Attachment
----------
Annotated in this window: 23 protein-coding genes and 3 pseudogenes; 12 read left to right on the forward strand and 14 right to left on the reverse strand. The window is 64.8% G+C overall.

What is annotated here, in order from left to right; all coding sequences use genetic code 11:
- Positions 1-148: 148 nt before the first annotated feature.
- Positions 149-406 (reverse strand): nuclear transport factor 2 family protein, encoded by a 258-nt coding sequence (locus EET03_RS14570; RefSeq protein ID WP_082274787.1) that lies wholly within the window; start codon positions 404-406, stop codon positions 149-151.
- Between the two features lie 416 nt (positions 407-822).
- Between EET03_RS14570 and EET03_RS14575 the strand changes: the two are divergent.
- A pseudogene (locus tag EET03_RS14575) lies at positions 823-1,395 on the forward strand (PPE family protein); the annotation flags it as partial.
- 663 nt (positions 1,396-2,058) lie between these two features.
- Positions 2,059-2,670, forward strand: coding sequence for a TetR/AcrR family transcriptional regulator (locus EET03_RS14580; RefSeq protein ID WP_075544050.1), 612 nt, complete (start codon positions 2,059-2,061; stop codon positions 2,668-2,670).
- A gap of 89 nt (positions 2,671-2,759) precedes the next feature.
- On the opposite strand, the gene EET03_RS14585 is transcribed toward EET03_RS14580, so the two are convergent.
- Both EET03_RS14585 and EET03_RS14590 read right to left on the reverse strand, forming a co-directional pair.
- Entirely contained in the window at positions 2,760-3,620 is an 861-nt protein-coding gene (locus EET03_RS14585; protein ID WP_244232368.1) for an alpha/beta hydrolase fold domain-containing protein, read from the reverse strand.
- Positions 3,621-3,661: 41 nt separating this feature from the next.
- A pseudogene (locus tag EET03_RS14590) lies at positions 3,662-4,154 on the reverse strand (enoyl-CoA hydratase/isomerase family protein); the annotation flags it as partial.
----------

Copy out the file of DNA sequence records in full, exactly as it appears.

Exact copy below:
Annotated in this window: 23 protein-coding genes and 3 pseudogenes; 12 read left to right on the forward strand and 14 right to left on the reverse strand. The window is 64.8% G+C overall.

What is annotated here, in order from left to right; all coding sequences use genetic code 11:
- Positions 1-148: 148 nt before the first annotated feature.
- Positions 149-406 (reverse strand): nuclear transport factor 2 family protein, encoded by a 258-nt coding sequence (locus EET03_RS14570; RefSeq protein ID WP_082274787.1) that lies wholly within the window; start codon positions 404-406, stop codon positions 149-151.
- Between the two features lie 416 nt (positions 407-822).
- Between EET03_RS14570 and EET03_RS14575 the strand changes: the two are divergent.
- A pseudogene (locus tag EET03_RS14575) lies at positions 823-1,395 on the forward strand (PPE family protein); the annotation flags it as partial.
- 663 nt (positions 1,396-2,058) lie between these two features.
- Positions 2,059-2,670, forward strand: coding sequence for a TetR/AcrR family transcriptional regulator (locus EET03_RS14580; RefSeq protein ID WP_075544050.1), 612 nt, complete (start codon positions 2,059-2,061; stop codon positions 2,668-2,670).
- A gap of 89 nt (positions 2,671-2,759) precedes the next feature.
- On the opposite strand, the gene EET03_RS14585 is transcribed toward EET03_RS14580, so the two are convergent.
- Both EET03_RS14585 and EET03_RS14590 read right to left on the reverse strand, forming a co-directional pair.
- Entirely contained in the window at positions 2,760-3,620 is an 861-nt protein-coding gene (locus EET03_RS14585; protein ID WP_244232368.1) for an alpha/beta hydrolase fold domain-containing protein, read from the reverse strand.
- Positions 3,621-3,661: 41 nt separating this feature from the next.
- A pseudogene (locus tag EET03_RS14590) lies at positions 3,662-4,154 on the reverse strand (enoyl-CoA hydratase/isomerase family protein); the annotation flags it as partial.